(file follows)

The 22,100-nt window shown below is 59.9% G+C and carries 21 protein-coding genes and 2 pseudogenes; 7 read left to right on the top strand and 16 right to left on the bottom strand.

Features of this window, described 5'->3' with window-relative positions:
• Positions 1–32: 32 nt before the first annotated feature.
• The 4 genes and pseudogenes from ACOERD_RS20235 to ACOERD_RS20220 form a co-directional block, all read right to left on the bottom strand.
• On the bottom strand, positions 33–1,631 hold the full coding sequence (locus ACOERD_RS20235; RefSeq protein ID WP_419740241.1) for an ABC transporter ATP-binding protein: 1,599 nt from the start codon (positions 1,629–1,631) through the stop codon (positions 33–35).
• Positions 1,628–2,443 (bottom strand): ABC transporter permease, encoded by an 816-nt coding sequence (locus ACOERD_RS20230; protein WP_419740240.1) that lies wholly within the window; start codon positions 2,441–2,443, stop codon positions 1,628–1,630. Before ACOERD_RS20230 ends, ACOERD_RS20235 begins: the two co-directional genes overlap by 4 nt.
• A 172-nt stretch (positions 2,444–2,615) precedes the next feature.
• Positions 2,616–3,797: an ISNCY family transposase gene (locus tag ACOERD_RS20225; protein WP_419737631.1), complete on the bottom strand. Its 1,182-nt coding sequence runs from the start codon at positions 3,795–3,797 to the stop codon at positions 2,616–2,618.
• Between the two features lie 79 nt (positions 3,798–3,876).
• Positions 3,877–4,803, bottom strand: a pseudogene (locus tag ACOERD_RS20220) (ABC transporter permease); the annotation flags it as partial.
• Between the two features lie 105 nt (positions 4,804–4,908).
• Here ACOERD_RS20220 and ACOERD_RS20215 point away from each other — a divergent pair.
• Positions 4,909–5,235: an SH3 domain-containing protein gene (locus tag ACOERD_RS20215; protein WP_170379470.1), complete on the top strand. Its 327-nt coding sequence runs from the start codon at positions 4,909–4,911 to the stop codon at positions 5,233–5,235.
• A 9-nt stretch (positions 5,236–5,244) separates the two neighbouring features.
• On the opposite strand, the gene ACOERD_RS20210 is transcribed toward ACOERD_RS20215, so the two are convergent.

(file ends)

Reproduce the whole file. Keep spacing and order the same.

The 22,100-nt window shown below is 59.9% G+C and carries 21 protein-coding genes and 2 pseudogenes; 7 read left to right on the top strand and 16 right to left on the bottom strand.

Features of this window, described 5'->3' with window-relative positions:
• Positions 1–32: 32 nt before the first annotated feature.
• The 4 genes and pseudogenes from ACOERD_RS20235 to ACOERD_RS20220 form a co-directional block, all read right to left on the bottom strand.
• On the bottom strand, positions 33–1,631 hold the full coding sequence (locus ACOERD_RS20235; RefSeq protein ID WP_419740241.1) for an ABC transporter ATP-binding protein: 1,599 nt from the start codon (positions 1,629–1,631) through the stop codon (positions 33–35).
• Positions 1,628–2,443 (bottom strand): ABC transporter permease, encoded by an 816-nt coding sequence (locus ACOERD_RS20230; protein WP_419740240.1) that lies wholly within the window; start codon positions 2,441–2,443, stop codon positions 1,628–1,630. Before ACOERD_RS20230 ends, ACOERD_RS20235 begins: the two co-directional genes overlap by 4 nt.
• A 172-nt stretch (positions 2,444–2,615) precedes the next feature.
• Positions 2,616–3,797: an ISNCY family transposase gene (locus tag ACOERD_RS20225; protein WP_419737631.1), complete on the bottom strand. Its 1,182-nt coding sequence runs from the start codon at positions 3,795–3,797 to the stop codon at positions 2,616–2,618.
• Between the two features lie 79 nt (positions 3,798–3,876).
• Positions 3,877–4,803, bottom strand: a pseudogene (locus tag ACOERD_RS20220) (ABC transporter permease); the annotation flags it as partial.
• Between the two features lie 105 nt (positions 4,804–4,908).
• Here ACOERD_RS20220 and ACOERD_RS20215 point away from each other — a divergent pair.
• Positions 4,909–5,235: an SH3 domain-containing protein gene (locus tag ACOERD_RS20215; protein WP_170379470.1), complete on the top strand. Its 327-nt coding sequence runs from the start codon at positions 4,909–4,911 to the stop codon at positions 5,233–5,235.
• A 9-nt stretch (positions 5,236–5,244) separates the two neighbouring features.
• On the opposite strand, the gene ACOERD_RS20210 is transcribed toward ACOERD_RS20215, so the two are convergent.